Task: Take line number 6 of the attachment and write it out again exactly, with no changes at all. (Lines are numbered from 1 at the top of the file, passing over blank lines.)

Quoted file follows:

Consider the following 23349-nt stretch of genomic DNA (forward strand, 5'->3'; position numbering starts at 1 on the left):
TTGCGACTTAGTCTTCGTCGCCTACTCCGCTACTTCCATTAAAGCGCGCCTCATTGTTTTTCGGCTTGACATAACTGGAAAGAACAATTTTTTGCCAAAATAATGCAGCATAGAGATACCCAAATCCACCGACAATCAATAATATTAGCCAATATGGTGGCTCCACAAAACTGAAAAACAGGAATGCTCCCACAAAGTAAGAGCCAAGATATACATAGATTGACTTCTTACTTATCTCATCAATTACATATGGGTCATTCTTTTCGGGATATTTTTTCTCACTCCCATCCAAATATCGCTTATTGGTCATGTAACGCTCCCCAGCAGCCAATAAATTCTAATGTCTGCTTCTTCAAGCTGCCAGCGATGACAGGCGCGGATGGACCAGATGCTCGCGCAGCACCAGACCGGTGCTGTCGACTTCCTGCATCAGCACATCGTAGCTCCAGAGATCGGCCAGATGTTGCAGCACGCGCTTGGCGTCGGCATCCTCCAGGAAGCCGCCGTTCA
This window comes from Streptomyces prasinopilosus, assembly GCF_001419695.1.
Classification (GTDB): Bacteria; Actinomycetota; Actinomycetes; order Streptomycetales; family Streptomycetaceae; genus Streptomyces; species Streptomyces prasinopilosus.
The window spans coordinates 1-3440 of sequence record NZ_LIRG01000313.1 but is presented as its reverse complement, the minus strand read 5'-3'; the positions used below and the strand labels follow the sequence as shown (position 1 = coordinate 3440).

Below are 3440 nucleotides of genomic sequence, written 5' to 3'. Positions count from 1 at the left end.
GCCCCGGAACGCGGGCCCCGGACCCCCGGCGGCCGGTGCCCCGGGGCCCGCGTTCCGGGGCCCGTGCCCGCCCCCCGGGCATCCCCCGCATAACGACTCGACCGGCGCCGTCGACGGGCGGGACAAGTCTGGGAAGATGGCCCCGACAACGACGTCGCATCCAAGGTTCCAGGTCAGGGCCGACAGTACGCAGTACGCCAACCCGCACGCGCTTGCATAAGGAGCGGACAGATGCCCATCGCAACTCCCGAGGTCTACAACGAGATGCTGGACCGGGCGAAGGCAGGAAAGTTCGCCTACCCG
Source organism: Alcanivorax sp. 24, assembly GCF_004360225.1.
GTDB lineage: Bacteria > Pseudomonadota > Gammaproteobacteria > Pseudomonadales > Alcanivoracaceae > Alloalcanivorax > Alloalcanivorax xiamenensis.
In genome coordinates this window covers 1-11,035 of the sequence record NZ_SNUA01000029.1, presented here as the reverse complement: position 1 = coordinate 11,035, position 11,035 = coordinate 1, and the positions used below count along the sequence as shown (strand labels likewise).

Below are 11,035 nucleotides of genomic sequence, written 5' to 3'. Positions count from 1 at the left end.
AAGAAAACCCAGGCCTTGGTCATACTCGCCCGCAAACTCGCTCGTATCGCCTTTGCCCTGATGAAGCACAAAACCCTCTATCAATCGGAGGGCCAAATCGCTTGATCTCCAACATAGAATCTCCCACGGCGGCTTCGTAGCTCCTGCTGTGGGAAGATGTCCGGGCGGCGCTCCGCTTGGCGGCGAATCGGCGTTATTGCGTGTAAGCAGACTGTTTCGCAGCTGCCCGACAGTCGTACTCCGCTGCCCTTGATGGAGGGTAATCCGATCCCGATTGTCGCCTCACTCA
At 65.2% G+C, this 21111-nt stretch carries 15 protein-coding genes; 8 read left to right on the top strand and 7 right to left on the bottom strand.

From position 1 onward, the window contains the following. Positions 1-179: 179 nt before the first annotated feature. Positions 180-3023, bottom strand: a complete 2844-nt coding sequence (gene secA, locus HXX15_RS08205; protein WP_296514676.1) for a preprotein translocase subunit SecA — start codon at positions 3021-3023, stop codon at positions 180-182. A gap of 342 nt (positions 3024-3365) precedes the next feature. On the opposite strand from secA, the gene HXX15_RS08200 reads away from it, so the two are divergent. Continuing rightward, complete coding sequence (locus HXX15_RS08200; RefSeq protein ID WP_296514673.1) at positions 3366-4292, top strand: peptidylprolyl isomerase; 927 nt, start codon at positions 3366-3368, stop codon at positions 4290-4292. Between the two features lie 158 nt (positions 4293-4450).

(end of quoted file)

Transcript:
Below are 3440 nucleotides of genomic sequence, written 5' to 3'. Positions count from 1 at the left end.